There are organizations worldwide with gap year opportunities, as a quick internet search will reveal. From working with animals in Africa to teaching in the Himalayas, a well-spent gap year will pay off enormous benefits to your confidence, your independence, and in learning how to handle challenging circumstances.

Sometimes you’ll be paid for your work during a gap year experience, other times you’ll volunteer and receive an educational grant at the end. Either way, you can be assured it will be an enriching experience with memories that will last a lifetime.

Traveling to unknown parts of the world is not required. You don’t have to travel far to find exciting new adventures to experience. Work with inner city schools, volunteer at an orphanage, a hospital, or a nursing home. Regardless of the location, the work you do will have a lasting impact, not only on the people you help, but it will have a profound impact on you as a person, giving you a completely new perspective on life.

Want to learn how to make the most of your college and career decisions? Win a free copy of our college and career planning guide or check out our Test Drive Your Future Gap Year Scholarships.

Beth and Jim Hood are the authors of Test Drive Your Future, High School Student and Grad Edition: Your Step by Step Guide to Choosing the Perfect Career and founders of the Test Drive Your FutureĀ™ Gap Year Scholarship. Beth writes as the GPS Gal on, hosting interviews with professional women and students and answering questions from teens about their future career choices. The authors live in Hawaii.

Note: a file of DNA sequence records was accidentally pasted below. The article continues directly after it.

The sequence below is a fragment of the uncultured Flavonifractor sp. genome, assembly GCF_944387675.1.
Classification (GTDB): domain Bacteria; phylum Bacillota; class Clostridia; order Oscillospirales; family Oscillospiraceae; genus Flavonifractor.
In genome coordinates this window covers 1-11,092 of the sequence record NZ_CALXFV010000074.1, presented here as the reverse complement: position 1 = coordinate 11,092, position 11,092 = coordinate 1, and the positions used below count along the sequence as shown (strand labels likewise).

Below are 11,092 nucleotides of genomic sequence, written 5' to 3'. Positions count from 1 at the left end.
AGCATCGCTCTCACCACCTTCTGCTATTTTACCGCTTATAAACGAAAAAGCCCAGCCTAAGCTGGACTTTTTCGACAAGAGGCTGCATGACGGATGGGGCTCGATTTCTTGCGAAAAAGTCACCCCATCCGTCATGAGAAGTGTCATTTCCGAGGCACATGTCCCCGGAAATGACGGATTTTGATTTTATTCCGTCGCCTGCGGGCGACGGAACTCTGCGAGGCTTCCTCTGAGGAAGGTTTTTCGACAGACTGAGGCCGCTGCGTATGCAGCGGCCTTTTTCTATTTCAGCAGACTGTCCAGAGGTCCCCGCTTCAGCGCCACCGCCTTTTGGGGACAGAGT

Teens, Tweens and Toddlers Under One Roof – Help! Pointers on How to Bridge the Age Gap

Tonight was a good night. The house was miraculously quiet due to the fact that my preteen and teenage boys decided that their on-going debate over who is the “lamest” (apparently lame is the cool word for this week) could be continued in the morning, and to my surprise my two year old energizer bunny did not keep going and going and going.

Sitting down for a cup of herbal tea is a rare treat in a house of seven, but you sneak it in where you can. Even as I sit blowing a steaming cup of tea, I reflect briefly on what insanity possessed me to come so close to Independence Day, only to rewind time and start all over again. The bottles, the diapers, the crying, the tantrums…oh the thought of it makes my head hurt! Then that little angel face creeps into my consciousness and the stress lines slowly disappear from my forehead and a smile forms. My two year old is just the cutest thing you will ever see and all the dirty diapers in the world could not taint the abundance of joy she fills my heart with daily! They are so open to the world at that age. Always discovering and unconditionally loving… Ah….what we all could learn from them.

However, don’t be fooled! When you have to run around all day like a taxi cab driver taking your older kids to sports engagements, barbershops, the mall, etc, all the while with a two year old in tow, its no picnic. I complained about the running around but then out of no where it went from bad to worst. Who said a 16 year old could drive? (I’m sure whoever it was that originally suggested it was childless). So add a jump of $100 in car insurance to add on a 16 year old driver coupled with the increasing price of pullups! So Lets see, now I have…Dora the Explorer shoes vs. the latest Air Nike, The unrelenting pleas for buying the Barbie Jeep vs. pleas for buying a starter car, helping my little one learn to count past 50 vs. finding some one to help with calculus! What a complete roller coaster!